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Discussion Starter · #1 ·
I replaced the trailing arm bushings on my 2002 330i today and I'm finished except for one bolt that I suspect that I've cross threaded. It's one of the three bolts on one side that hold the bracket to the body. The bolt turns easily and then binds completely with at least a 1/2-inch to go.

I'm an amateur machinist so I have some skills, but I haven't done this this type of repair and I'm worried that I only have one shot to fix this correctly without creating an even bigger headache for myself.

So I'd really appreciate some advice.

The bolt appears to be a M12x1.5
 

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Discussion Starter · #3 ·
I retapped the hole. The bolt went in easily but I'm a little nervous because the threads won't be as strong. The car is going to get an alignment this week and I'm hoping they won't have a problem with that bolt.

If they do, then I assume the next step would be to install a helicoil.
 

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Generally when you cross-thread a bolt it will start binding within the first few threads, which you should be able to feel at the beginning. When it goes in easily and binds near the end its usually because their is dirt or rust in the bottom stopping the bolt from going further inside, or the bolts threads/hole threads are damaged. If you continue trying to tighten it, you will strip the threads. Re-tapping the hole won't make the threads any larger, if its the correct tap and size it will simply clean the threads. But, the buildup that the tap cleaned off has to go somewhere, perhaps that's whats blocking the bottom of the hole? Make sure the hole is totally clean of debris, lube the threads a bit and slowly tighten it in. Before doing that, check the depth of the hole with a drill bit or nail and compare the length to the bolt if the hole is clear and the depth is as it should be, you should be able to get it in without any issues.
 

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Discussion Starter · #5 · (Edited)
I started the bolt with my fingers and it seemed to turn easily, but then I switched to a power ratchet. I now think it went in crooked because the bracket wasn't seated completely.

But the real reason is that I was tired, careless and in a hurry to finish up a troublesome repair that had taken all day in extreme heat and humidity. The videos I'd watched and the forum posts I'd read indicated this was going to be an fairly easy job but it wasn't. The arms didn't drop down far enough to be in a convenient position, the nuts and bolts that attached the bushings to the brackets were frozen and it was extremely difficult to get the bushings out of the arms even with the proper tool. And on the first side I had a lot of trouble getting the bracket back into place.

That first side took at least 4 hours, not including two trips to the store, delays caused by passing thunderstorms, a break to avoid imminent heat exhaustion, adjusting the emergency brakes and cleaning the inside of my wheels. Because I'd learned to use lots of heat and penetrating oil the second side was on track to take only about an hour until I cross threaded that bolt when it was nearly dark at 9 PM.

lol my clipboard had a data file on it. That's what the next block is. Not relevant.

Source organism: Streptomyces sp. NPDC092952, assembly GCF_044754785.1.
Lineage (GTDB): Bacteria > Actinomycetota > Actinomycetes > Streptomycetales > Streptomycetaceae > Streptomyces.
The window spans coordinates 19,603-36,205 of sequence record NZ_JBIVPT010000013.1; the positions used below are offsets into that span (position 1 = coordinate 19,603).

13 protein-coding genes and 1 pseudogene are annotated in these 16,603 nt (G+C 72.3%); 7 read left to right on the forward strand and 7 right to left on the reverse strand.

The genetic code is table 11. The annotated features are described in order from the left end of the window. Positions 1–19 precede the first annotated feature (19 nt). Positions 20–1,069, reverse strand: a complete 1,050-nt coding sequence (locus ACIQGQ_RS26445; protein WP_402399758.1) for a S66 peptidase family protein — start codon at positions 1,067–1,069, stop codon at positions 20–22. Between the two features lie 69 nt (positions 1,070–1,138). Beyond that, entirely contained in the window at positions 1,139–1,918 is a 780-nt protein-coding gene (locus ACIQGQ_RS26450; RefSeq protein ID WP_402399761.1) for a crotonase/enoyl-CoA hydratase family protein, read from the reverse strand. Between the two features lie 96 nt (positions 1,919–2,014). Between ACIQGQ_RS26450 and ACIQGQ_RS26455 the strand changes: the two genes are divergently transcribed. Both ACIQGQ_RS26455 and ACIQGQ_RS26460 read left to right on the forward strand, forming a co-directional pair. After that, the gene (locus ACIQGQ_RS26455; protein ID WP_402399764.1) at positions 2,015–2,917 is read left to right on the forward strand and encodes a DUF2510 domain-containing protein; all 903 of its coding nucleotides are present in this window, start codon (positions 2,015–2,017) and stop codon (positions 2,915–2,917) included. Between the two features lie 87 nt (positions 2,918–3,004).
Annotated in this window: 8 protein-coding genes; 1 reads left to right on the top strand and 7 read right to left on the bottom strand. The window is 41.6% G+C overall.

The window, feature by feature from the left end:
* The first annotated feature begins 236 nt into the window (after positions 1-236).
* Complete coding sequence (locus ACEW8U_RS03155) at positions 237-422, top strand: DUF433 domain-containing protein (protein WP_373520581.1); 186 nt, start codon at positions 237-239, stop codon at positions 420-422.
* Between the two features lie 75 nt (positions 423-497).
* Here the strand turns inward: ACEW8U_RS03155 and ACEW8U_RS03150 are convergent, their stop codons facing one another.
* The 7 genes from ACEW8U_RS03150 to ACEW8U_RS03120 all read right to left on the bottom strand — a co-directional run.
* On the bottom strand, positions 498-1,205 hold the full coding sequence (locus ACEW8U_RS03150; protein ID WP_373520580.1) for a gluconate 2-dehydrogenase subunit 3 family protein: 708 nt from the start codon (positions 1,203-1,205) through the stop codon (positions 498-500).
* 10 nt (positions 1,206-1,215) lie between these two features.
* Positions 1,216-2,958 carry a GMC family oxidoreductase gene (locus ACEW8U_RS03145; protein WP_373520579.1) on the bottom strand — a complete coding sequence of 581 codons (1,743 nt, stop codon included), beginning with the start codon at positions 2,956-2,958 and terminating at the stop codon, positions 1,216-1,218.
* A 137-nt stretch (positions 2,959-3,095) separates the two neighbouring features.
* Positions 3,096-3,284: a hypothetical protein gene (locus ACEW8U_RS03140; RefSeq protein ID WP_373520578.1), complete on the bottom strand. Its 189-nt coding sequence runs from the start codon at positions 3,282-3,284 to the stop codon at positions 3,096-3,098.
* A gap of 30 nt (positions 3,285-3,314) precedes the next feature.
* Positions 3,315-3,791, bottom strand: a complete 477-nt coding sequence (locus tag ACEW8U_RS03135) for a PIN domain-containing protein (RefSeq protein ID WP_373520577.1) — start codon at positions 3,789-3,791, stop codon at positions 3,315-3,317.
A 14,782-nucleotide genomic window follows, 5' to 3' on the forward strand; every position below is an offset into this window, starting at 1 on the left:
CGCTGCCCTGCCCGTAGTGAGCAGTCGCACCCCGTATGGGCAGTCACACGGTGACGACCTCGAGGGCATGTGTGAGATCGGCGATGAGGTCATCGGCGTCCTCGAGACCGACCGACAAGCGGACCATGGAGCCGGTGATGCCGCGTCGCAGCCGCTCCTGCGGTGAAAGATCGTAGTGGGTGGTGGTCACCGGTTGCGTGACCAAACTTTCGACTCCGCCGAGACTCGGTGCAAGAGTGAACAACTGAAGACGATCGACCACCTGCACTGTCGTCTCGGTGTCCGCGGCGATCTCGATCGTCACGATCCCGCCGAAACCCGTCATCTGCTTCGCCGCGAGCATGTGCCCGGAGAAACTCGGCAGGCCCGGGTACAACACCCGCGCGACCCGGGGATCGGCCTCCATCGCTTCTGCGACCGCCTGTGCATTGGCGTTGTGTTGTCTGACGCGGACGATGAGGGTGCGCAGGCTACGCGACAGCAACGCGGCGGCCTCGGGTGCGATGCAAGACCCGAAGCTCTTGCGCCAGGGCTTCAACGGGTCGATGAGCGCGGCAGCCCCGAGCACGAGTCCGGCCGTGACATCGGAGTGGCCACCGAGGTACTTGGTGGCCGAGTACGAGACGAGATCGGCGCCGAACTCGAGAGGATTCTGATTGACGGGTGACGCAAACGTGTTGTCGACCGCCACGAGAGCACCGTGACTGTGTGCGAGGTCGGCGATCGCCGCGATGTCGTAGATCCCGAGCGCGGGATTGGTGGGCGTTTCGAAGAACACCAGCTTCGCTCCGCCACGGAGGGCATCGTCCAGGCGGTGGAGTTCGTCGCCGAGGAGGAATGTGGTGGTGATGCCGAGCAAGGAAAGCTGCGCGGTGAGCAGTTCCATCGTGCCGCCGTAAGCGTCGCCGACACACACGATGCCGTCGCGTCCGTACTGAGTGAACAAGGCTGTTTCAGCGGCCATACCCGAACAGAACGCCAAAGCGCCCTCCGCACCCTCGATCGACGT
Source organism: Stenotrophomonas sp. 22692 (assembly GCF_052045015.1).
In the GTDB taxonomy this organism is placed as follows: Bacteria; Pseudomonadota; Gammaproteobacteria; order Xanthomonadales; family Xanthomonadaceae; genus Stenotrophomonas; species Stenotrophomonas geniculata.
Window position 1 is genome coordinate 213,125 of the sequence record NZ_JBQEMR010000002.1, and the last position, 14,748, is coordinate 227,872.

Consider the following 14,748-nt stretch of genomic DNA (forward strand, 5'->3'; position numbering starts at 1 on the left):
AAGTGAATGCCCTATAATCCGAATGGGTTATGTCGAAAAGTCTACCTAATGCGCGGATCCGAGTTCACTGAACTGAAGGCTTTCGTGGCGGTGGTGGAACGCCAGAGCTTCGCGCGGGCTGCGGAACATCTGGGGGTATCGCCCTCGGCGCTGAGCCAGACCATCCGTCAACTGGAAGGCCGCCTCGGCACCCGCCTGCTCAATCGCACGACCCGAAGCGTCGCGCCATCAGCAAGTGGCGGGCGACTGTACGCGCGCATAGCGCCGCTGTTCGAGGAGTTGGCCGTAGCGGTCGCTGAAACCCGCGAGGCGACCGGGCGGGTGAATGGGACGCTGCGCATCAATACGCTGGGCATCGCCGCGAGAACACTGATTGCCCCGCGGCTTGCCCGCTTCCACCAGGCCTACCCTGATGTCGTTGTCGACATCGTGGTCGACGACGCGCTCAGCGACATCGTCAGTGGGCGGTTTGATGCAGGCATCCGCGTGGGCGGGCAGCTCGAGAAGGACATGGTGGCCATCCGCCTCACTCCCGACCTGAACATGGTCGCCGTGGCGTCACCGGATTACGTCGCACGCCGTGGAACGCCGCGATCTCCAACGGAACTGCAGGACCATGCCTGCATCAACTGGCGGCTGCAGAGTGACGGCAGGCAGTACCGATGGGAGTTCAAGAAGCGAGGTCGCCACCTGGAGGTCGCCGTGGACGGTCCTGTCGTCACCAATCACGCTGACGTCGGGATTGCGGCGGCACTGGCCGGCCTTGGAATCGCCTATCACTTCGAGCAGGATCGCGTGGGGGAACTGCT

The car's back together and the new bushings have made a big difference, even though the old ones still looked good at 120k miles.
 

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Sounds like things went about as usual, when working under the car; everything takes longer, especially if you are working on jack stands instead of a lift. I've also cross-threaded using a power ratchet, so now I save the power for removal and gentle tightening after I've started the bolt with a hand ratchet.
 

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It's been a while since I've done these (i've done about 20 or more of these jobs) but from what I remember you undo the shock bolts and you'll have like tons of room to drop it. maybe undo something else i forget. did you JUST undo the 3 bolts and that was it?

That's a 30 min job at most per side if you undo all the right things (that includes undoing said things)

As far as the bolt, when the guy does the alignment, he shouldn't have to undo them all the way. but just tell him to do it by hand. no machines should be used on parts like that. not worth it.
 

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Discussion Starter · #8 · (Edited)
I did remove the bottom shock bolts which got me an extra 2 or 3 inches, but the arm/bushing never dropped completely clear of the body like it was on the Bimmerworld video I watched that made it look very easy. I even jammed a piece of wood between the arm and body.

I quickly broke the bushing tool's threaded rod when I tried to remove the first bushing, which meant a trip to Home Depot. I eventually found out that the bushings come out easier if you tighten the nut on the tool until you think the rod is close to breaking and then heat the arm around the bushing with a propane torch before turning the nut some more. I think it also helps to tap on the end of the threaded rod with a hammer in the direction that the bushing needs to go.

I have an electric impact wrench but I was afraid to use it. Maybe I should have.

I still have to change the same bushings on a Z4 but I'm going to wait for a nice cool fall day.
 
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